Persistent Link:
http://hdl.handle.net/10150/187632
Title:
THE MEDICAL PROFESSION: AN ORGANIZATIONAL ANALYSIS.
Author:
HASKA, CHRISTINE MARY.
Issue Date:
1983
Publisher:
The University of Arizona.
Rights:
Copyright © is held by the author. Digital access to this material is made possible by the University Libraries, University of Arizona. Further transmission, reproduction or presentation (such as public display or performance) of protected items is prohibited except with permission of the author.
Abstract:
Medicine has proven particularly successful with regard to its development and maintenance of a primary position within the professions. While many analyses of the medical profession have dealt with its unique status, explanations of authority relations have largely been presented as medicine's jockeying for power with other elite occupational types. In the following work, medicine's organization is used as a context for the subsequent analysis. Individual medical practitioner ties to the American Medical Association are tested for degree of association with organizational platforms and policies. The "distance" between medicine and other health-related industries is described as a feature of the wieldy AMA's diffuse authority. The strong association of medicine with science and the physical role are considered as equally important elements in the professional dominance of medicine. Finally, the medical client is brought into the analysis, pointing to the substantial contribution of clients as assistants to medical authority. Each aspect is described as a dimension of the medical profession, necessary for the definition and protection of its boundaries.
Type:
text; Dissertation-Reproduction (electronic)
Keywords:
Medicine -- Sociological aspects.; Social medicine.
Degree Name:
Ph.D.
Degree Level:
doctoral
Degree Program:
Sociology; Graduate College
Degree Grantor:
University of Arizona

Full metadata record

DC FieldValue Language
dc.language.isoenen_US
dc.titleTHE MEDICAL PROFESSION: AN ORGANIZATIONAL ANALYSIS.en_US
dc.creatorHASKA, CHRISTINE MARY.en_US
dc.contributor.authorHASKA, CHRISTINE MARY.en_US
dc.date.issued1983en_US
dc.publisherThe University of Arizona.en_US
dc.rightsCopyright © is held by the author. Digital access to this material is made possible by the University Libraries, University of Arizona. Further transmission, reproduction or presentation (such as public display or performance) of protected items is prohibited except with permission of the author.en_US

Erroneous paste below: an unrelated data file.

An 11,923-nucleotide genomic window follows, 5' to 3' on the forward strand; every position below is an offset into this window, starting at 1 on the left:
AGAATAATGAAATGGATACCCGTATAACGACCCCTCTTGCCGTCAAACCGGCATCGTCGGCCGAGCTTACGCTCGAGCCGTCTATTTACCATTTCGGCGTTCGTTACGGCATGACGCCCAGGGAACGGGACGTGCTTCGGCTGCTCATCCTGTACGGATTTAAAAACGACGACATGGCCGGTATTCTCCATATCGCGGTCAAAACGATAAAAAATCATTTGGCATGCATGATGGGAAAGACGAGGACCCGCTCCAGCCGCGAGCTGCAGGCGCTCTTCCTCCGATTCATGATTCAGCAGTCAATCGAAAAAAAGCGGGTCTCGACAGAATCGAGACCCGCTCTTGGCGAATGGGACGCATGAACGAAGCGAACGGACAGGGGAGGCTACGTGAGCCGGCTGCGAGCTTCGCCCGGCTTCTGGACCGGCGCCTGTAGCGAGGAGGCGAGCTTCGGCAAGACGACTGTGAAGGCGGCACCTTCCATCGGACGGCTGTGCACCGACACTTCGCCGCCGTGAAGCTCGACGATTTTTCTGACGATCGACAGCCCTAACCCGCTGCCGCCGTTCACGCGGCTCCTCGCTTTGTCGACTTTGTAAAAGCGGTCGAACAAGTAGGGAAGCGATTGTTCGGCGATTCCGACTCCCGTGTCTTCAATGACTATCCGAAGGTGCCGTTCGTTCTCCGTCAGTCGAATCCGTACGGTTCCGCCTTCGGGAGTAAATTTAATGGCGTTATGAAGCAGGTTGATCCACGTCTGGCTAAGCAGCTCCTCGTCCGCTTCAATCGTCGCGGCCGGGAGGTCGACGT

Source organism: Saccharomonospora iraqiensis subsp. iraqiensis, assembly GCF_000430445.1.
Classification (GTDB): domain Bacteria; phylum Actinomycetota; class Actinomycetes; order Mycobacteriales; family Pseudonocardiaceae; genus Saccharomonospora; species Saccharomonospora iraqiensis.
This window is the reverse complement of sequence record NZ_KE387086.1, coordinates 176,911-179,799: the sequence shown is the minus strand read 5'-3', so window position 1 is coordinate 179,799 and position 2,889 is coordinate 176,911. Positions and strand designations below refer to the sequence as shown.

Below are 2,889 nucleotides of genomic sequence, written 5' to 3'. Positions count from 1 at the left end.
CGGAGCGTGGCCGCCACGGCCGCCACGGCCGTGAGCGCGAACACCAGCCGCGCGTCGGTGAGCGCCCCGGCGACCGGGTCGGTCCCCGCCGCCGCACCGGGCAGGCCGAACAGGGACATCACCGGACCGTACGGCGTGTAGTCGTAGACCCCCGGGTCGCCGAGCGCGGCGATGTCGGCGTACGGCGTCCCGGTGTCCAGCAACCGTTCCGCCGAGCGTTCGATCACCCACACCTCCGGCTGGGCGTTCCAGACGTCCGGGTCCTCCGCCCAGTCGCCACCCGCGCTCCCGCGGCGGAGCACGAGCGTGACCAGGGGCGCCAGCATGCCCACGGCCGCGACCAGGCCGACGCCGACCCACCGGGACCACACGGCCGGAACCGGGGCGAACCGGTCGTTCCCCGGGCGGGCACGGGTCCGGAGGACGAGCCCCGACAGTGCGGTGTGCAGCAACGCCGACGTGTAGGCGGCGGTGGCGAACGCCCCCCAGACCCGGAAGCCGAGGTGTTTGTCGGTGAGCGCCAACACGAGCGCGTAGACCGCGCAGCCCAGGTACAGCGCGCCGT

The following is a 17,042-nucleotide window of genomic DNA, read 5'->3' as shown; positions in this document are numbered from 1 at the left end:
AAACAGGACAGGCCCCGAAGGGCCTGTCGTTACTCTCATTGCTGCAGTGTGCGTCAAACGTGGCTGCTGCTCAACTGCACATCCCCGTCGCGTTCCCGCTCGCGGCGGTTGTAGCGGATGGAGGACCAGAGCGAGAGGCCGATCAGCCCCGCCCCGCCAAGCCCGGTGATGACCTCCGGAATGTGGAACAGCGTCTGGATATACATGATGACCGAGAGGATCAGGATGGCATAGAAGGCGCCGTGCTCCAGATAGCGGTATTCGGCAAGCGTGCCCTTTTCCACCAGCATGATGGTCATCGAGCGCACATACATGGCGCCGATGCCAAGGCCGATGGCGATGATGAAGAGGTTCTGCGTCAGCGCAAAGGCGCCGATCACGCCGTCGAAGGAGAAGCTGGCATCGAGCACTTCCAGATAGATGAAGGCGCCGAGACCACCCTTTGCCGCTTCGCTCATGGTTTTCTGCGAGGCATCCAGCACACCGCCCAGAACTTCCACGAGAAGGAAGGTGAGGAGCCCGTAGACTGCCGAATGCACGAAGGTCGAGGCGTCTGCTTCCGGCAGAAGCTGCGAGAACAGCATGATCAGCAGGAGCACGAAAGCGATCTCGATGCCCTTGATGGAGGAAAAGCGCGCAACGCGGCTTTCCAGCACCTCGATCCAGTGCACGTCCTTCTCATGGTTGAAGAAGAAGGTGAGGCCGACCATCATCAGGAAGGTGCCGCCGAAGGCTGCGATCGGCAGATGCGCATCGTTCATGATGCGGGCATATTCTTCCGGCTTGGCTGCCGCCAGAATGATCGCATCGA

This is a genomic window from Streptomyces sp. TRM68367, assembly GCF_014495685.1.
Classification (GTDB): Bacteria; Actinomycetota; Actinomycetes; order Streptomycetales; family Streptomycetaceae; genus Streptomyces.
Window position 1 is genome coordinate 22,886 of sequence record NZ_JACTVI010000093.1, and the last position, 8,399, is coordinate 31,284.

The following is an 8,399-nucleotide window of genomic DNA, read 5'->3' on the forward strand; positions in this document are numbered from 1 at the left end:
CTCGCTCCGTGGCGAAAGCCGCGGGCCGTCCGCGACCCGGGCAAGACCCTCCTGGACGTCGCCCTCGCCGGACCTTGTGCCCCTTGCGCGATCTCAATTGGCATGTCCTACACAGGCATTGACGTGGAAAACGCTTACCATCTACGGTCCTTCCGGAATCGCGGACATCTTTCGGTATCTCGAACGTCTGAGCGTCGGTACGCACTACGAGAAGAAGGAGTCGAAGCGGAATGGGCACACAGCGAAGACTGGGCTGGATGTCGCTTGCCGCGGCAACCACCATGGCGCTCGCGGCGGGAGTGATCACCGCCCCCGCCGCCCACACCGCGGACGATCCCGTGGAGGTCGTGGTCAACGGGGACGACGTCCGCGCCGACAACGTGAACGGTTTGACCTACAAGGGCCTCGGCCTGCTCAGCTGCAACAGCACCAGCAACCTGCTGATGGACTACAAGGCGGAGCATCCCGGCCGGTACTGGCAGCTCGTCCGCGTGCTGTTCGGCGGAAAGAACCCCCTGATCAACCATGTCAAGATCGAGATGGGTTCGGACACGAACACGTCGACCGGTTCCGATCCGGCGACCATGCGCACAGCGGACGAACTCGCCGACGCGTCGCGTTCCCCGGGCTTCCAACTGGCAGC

dc.description.abstractMedicine has proven particularly successful with regard to its development and maintenance of a primary position within the professions. While many analyses of the medical profession have dealt with its unique status, explanations of authority relations have largely been presented as medicine's jockeying for power with other elite occupational types. In the following work, medicine's organization is used as a context for the subsequent analysis. Individual medical practitioner ties to the American Medical Association are tested for degree of association with organizational platforms and policies. The "distance" between medicine and other health-related industries is described as a feature of the wieldy AMA's diffuse authority. The strong association of medicine with science and the physical role are considered as equally important elements in the professional dominance of medicine. Finally, the medical client is brought into the analysis, pointing to the substantial contribution of clients as assistants to medical authority. Each aspect is described as a dimension of the medical profession, necessary for the definition and protection of its boundaries.en_US
dc.typetexten_US
dc.typeDissertation-Reproduction (electronic)en_US
dc.subjectMedicine -- Sociological aspects.en_US
dc.subjectSocial medicine.en_US
thesis.degree.namePh.D.en_US
thesis.degree.leveldoctoralen_US
thesis.degree.disciplineSociologyen_US
thesis.degree.disciplineGraduate Collegeen_US
thesis.degree.grantorUniversity of Arizonaen_US
dc.identifier.proquest8410808en_US
dc.identifier.oclc690677943en_US
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